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Home » ‘Dave’ Star Taylor Misiak on Ally’s Own ‘Looking For Love Tour’

‘Dave’ Star Taylor Misiak on Ally’s Own ‘Looking For Love Tour’

SPOILER ALERT: This interview contains spoilers from “Wisconsin,” the April 19 episode of FXX’s “Dave,” now streaming on Hulu.

Breaking up is never easy, but on television it’s especially difficult — and moreso if audiences fall in love with both parties involved. In Season 1 of FXX’s “Dave,” the relationship between aspiring rapper Lil Dicky (Dave Burd) and his kindergarten teacher girlfriend Ally (Taylor Misiak) offered an essential window not just into who the series’ title character is, but why viewers should love him despite his often deeply narcissistic worldview. After Dave’s failed overture to reconcile with her in Season 2, Ally joins him in Season 3 to capitalize on his “Looking For Love Tour” by embracing her “single girl era” and finding love for herself — if she’s ready for it.

Ahead of episode four, Ally’s return to the show, Misiak spoke to Variety about the relationship her character has with Dave now that they’re both seeking romances with other people. As she discussed the hook-up that brought her back into Dave’s orbit, she also examined how her character serves as a two-way mirror — not just reflecting on the choices that he makes, but some of Ally’s as well.

Traditionally when two people break up, they go separate ways and they don’t see each other. What were your concerns or your goals when Ally was brought back for Season 3?

I always had this duality, as a person and an actor, of wanting to be in every minute of the show possible because I thank every star every day that I’m even a small part of it. But then also, this other side of me that was like, I hope that we continue to make really smart decisions that really justify why Ally is there and doesn’t feel forced, because I think the show is incredibly honest. And before I knew anything about Season 3, I remember thinking, I hope if we go down this path of Dave really dating other people that it becomes this really interesting choice for Ally and we get to see Ally deal with that. The writers were like, why don’t we see Ally dating? Why don’t we see Ally as this full person realizing her own shit instead of just constantly dealing with Dave’s? So that answered both of my prayers in the best way possible.

There’s much more joy and camaraderie in Season 3 than in Season 2. Is Ally a part of the esprit de corps of the raucousness and fun this time or is she more of an observer as everything unfolds?

There’s many, many moments throughout the season that are just about doing what Dave does best, which is just really great comedy. However, I always get these really nice texts from Dave or from the writers about how much they love that I can act. They’re like, “What a little actor we have!” Because they work with so many artists, musicians and comedians, and they’re like, “Taylor is just an actor.” And there are a couple of scenes this season where they really flexed on that where they’re like, what if everyone is having fun, but Ally is having a mental breakdown? That doesn’t seem like I get to be as much involved in the party, but the drama or tension is coming from the expectations in Ally’s life not going as planned and her grappling with that.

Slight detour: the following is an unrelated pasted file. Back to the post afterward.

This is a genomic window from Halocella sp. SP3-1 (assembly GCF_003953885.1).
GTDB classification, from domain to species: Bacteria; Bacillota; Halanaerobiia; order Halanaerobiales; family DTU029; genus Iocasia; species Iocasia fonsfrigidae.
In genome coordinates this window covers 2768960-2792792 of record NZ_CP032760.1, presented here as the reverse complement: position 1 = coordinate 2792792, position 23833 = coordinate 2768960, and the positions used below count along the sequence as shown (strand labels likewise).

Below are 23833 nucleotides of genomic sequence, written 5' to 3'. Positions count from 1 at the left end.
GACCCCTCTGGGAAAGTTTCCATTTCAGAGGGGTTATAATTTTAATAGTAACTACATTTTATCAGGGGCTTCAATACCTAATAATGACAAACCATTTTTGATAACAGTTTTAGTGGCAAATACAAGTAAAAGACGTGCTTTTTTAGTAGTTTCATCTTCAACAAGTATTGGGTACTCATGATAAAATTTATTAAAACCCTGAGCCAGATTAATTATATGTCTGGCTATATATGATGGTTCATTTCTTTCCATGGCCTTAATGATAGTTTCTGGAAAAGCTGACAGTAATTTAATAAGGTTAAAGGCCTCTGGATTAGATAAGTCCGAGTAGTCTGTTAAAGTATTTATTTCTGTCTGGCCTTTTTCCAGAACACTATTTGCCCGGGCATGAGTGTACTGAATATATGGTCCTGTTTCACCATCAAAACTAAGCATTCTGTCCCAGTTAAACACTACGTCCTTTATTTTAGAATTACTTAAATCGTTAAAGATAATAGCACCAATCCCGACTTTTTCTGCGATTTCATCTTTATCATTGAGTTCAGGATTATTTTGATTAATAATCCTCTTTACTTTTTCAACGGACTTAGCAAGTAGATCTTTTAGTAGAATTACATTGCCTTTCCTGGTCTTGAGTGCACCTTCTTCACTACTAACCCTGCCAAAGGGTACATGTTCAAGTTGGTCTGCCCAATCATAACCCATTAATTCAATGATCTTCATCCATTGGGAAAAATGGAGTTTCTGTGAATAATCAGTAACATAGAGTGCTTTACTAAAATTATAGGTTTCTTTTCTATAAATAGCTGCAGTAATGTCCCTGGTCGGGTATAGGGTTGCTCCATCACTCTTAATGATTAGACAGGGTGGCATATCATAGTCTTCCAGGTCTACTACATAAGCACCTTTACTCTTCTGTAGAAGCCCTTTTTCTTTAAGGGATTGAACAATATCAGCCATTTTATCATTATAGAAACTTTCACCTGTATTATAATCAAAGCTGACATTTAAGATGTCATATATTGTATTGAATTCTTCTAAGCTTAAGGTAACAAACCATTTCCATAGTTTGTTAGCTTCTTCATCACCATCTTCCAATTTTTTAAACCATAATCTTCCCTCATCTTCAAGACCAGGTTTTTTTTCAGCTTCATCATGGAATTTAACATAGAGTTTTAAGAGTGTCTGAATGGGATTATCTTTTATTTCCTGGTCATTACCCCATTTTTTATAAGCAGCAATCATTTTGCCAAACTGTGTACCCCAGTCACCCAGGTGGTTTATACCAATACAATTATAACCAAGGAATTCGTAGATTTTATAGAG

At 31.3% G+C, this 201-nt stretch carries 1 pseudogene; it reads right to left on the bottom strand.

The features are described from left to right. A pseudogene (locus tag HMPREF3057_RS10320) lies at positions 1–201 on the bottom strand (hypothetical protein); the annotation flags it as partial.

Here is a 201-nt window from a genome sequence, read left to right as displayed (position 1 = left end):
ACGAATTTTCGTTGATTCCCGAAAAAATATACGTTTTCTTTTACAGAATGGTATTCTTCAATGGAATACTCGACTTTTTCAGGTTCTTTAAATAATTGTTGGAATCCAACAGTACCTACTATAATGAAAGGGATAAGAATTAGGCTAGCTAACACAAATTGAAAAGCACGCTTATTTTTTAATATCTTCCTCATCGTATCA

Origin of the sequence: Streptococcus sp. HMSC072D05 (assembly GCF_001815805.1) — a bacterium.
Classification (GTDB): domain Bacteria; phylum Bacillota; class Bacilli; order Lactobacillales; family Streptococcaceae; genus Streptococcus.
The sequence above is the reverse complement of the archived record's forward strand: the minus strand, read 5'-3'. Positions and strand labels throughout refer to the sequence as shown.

You describe yourself as an actor, but this show is so much of an interrogation of hip-hop, of the hype-beast mentality — a lot of things that are outside of acting. How much has that helped you portray Ally more authentically?

I’ve had to learn some things and unlearn some things. I’ve also brought in a lot of skills from having a background in just straight-up acting. I’ve learned so much from getting to work with people who are coming from the music side — there’s just a fun spark that comes from people who come on our show and play themselves. They’re like, you’re going to do this scene with Kourtney Kardashian.

Given how much of this is driven by the real Dave’s relationships, what conversations did you have about how comfortable Ally and Dave can honestly be with one another as they transition into a friendship?

We’ve always talked about Ally being a vehicle for the audience to have permission to love Dave at some of his most unlovable moments. He’s a deeply flawed character — I think it’s part of what makes the show so interesting. And this real heart that Ally brings, we have to figure out a way to keep it in the universe of the show without always making it this will-they-won’t-they. While I agree with you it’s uncommon that exes have this sort of friendship, Dave has an uncommon life and uncommon relationships and is going to lean into the unexpected. Ally has this undeniable love for him, and he does for her, and I think that they anchor each other in different ways. Ally is one of the only characters that doesn’t benefit directly from Dave’s success, and their relationship should be really complicated. But in a way, it’s sometimes less complicated than his relationship with the rest of the ensemble because she does genuinely want happiness for him.

Is the uncertainty of her current relationship more painful than the seeming certainty of her past relationship with Dave?